|Two Jar Slave - 2015-08-30 |
I was expecting "Good tea/nice house" and got cranky Odo instead.
|Meerkat - 2015-08-30 |
Seriously, this is my real life philosophy. People always show up uninvited and unannounced and I try to make it clear that they are not welcome to do so but they just do the same damn thing the next time.
Leave me the hell alone, I'm trying to watch old DS9 episodes here.
|Bort - 2015-08-30 |
That whole extended exchange was great, with Odo and Worf exchanging tips on how to keep people from enjoying their company.
|gravelstudios - 2015-08-30 |
|Old_Zircon - 2015-08-30 |
|SixDigitDebt - 2015-08-30 |
I feel there was an unexplored bromance that was there on DS9.
|kingarthur - 2015-08-30 |
I love Worf yet I've never really watched DS9.... May be time to change that.
Two Jar Slave
DS9 is just as inconsistent as any other Trek show, but boy are its peaks high indeed.
Bort's Guide to When DS9 Is Good And When It's Not:
The show is initially about the Federation trying to help a battered world (Bajor, until very recently under the heel of the Cardassians) recover and to eventually gain admittance to the Federation. The first couple seasons are a bit of a slog because Bajor is such a mess and it's simply not fun. ("Ugh, famine on Bajor, AGAIN?") But there are some excellent episodes in there too, you just need to tolerate the slog.
Bajor gets fixed by the middle of the third season, and the second half of the third season is pretty good but not very important.
In the fourth season we get Worf, the best episodes, and lots of good action too.
The first half of the fifth season, Odo no longer has his shape-changing abilities, and coincidentally that's where the show is at its weakest. Then he gets his powers back and coincidentally the show gets better. (I haven't ever investigated this, but I suspect there were executive shenanigans at work, which had a hand both in Odo's condition and the script quality.)
The last big change is season seven and the introduction of Ezri. I say Ezri rocks, and it's a shame she wasn't introduced earlier, because I would have liked more than a single season with her. She ends up saving the Alpha Quadrant with her counselor training; top that Deanna Troi.
Bort - how would you rate DS9 compared to Voyager? TNG? TOS? Enterprise?
I watched the first couple of seasons of DS9 on Netflix some time ago, and they seemed better-written than most Star Treks, but it was it was difficult to get into the series on account of Jadzia Dax being the only hot space babe. Where were all the T'Pol's and Deanna Trois?
DS9 was the best Trek.
One thing I liked was, it traded on a concept that would never fly today: sometimes the terrorists are justified. Major Kira was a terrorist back during the Cardassian occupation, she killed lots of Cardassians and even Bajorans as was necessary. She has her regrets but she also sees what she did as necessary and justified.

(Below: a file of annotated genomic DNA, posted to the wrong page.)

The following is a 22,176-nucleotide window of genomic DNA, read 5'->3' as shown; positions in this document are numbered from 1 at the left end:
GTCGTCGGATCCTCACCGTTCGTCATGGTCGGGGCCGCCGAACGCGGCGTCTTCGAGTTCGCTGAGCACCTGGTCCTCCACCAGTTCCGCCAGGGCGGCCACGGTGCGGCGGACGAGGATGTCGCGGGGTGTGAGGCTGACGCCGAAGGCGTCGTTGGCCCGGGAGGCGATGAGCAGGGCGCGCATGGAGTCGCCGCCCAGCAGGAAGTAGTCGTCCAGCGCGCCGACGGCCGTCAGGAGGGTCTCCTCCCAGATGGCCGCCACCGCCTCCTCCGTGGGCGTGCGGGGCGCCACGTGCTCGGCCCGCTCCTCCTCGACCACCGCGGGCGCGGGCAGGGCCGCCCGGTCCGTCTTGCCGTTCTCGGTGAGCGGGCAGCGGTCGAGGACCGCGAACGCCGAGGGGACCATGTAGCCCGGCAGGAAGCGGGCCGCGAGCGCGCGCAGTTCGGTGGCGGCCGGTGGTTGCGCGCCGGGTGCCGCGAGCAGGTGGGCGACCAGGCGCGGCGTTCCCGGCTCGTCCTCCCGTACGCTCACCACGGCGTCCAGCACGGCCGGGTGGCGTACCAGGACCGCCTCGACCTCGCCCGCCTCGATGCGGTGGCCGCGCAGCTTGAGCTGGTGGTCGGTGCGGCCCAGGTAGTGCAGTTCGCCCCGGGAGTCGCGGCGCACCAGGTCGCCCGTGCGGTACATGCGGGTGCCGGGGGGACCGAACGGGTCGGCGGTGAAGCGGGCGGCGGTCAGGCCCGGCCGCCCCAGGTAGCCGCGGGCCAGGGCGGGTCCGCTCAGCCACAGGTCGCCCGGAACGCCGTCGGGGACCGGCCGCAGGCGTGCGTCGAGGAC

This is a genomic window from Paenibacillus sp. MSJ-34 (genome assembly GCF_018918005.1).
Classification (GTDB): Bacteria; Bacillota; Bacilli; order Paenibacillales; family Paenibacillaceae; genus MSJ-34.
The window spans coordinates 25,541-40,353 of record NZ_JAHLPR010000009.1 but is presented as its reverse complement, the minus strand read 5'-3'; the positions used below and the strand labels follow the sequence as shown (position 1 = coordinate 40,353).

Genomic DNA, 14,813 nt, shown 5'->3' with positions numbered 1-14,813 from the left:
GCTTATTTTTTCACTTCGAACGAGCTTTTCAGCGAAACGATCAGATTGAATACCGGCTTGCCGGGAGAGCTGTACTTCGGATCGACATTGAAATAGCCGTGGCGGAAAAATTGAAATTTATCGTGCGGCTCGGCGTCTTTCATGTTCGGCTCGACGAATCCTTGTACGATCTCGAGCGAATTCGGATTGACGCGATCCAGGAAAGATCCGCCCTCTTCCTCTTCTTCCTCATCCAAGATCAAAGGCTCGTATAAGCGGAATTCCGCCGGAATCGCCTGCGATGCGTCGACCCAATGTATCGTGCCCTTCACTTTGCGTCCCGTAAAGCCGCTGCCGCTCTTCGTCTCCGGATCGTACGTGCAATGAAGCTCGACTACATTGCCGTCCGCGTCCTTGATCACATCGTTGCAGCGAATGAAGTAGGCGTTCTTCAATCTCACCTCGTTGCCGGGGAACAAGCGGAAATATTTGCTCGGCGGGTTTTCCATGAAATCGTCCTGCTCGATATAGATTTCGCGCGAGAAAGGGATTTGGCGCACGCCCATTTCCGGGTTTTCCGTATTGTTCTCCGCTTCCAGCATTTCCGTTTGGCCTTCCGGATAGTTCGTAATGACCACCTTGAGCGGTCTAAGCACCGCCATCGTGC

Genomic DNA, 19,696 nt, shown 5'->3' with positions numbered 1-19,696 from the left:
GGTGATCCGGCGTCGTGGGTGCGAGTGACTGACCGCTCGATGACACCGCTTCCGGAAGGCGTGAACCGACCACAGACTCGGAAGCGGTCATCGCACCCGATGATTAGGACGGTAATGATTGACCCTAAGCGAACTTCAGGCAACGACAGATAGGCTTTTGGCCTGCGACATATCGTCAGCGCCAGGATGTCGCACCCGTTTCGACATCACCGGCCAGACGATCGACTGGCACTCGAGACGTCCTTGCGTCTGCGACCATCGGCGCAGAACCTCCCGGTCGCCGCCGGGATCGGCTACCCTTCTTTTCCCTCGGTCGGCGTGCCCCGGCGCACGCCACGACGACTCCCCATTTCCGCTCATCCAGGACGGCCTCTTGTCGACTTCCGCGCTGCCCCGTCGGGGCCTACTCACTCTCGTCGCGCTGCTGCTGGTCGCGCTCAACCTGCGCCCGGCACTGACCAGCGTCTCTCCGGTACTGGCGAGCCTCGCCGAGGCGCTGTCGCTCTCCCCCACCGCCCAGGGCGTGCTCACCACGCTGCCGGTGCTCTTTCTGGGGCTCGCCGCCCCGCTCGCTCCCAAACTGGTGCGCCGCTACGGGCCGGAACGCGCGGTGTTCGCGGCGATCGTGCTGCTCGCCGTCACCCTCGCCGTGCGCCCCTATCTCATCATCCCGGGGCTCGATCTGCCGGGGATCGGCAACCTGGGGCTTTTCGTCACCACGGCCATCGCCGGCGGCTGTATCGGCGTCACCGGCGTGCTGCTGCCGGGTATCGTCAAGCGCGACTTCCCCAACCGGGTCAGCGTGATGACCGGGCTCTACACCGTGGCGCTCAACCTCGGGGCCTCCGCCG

The series also takes a stab at fundamentalism vs. less unhinged forms of religion, a little less successfully because the fundamentalists are never portrayed in a even slightly sympathetic light. Well, one scene one time, but that's it ... maybe twenty seconds of conveying that Wynn suffered tremendous loss too and is as wounded as everyone else on Bajor. But overall she's about as unsympathetic as you could hope for; she's played by Nurse Ratchet for Christ's sake.
The theme that comes up over and over in different ways in DS9 is exactly how fragile the Federation paradise is: a single well-placed terrorist attack could breed enough panic to make a military dictatorship look necessary, turns out there is a secret CIA-like agency (Section 31) that does the dirty work that allows the Federation to continue, even Sisko tries to make allies of the Romulans by supplying them with falsified documents. And yet, the show never abandons the sense that, if you're not willing to stick by your principles, you're not fighting for anything worthwhile. No spoilers, but the Federation basically survives at the end of the series because a couple nobodies on DS9 refused to let one of Section 31's operations go unchallenged; had they gone the easy, less-principled route, it likely would have meant the end of all the big players (Romulans and Klingons too).
DS9's final season consists entirely of some lounge singer taking them on lounge singer adventures in the holosuite.
I still think that DS9 easily had the darkest episodes ever involved in any of the Star Trek series.
In the Pale Moonlight is a prime example of this; the Captain involved in a secretive plot to frame their enemies to draw in a new ally to the war; a statement on how good men must sometimes do very evil things.
And the siege of AR-55somethingsomething. Really a gritty war story involving blown-off limbs (in the still PG sense) and a coming of age featuring the 1000 yard stare.
As much as I loved TNG, it was wholly sanctimonious and surreal in regard to how perfect it was. DS9 had everything fucking broken to start with and it was built up just to watch it get destroyed again. I don't think it should have ended on as much of a high note as it did but the majority of audience would have felt cheated if at least most of the things weren't set right by the end.
|The Mothership - 2015-08-30 |
Star Trek's unfriendly shut-ins share a moment.
|Caminante Nocturno - 2015-08-30 |
Politeness is a form of weakness.
On the contrary; politely asking someone to leave you alone is a signal of strength.
|chumbucket - 2015-08-31 |
See this forehead? Know what it means?
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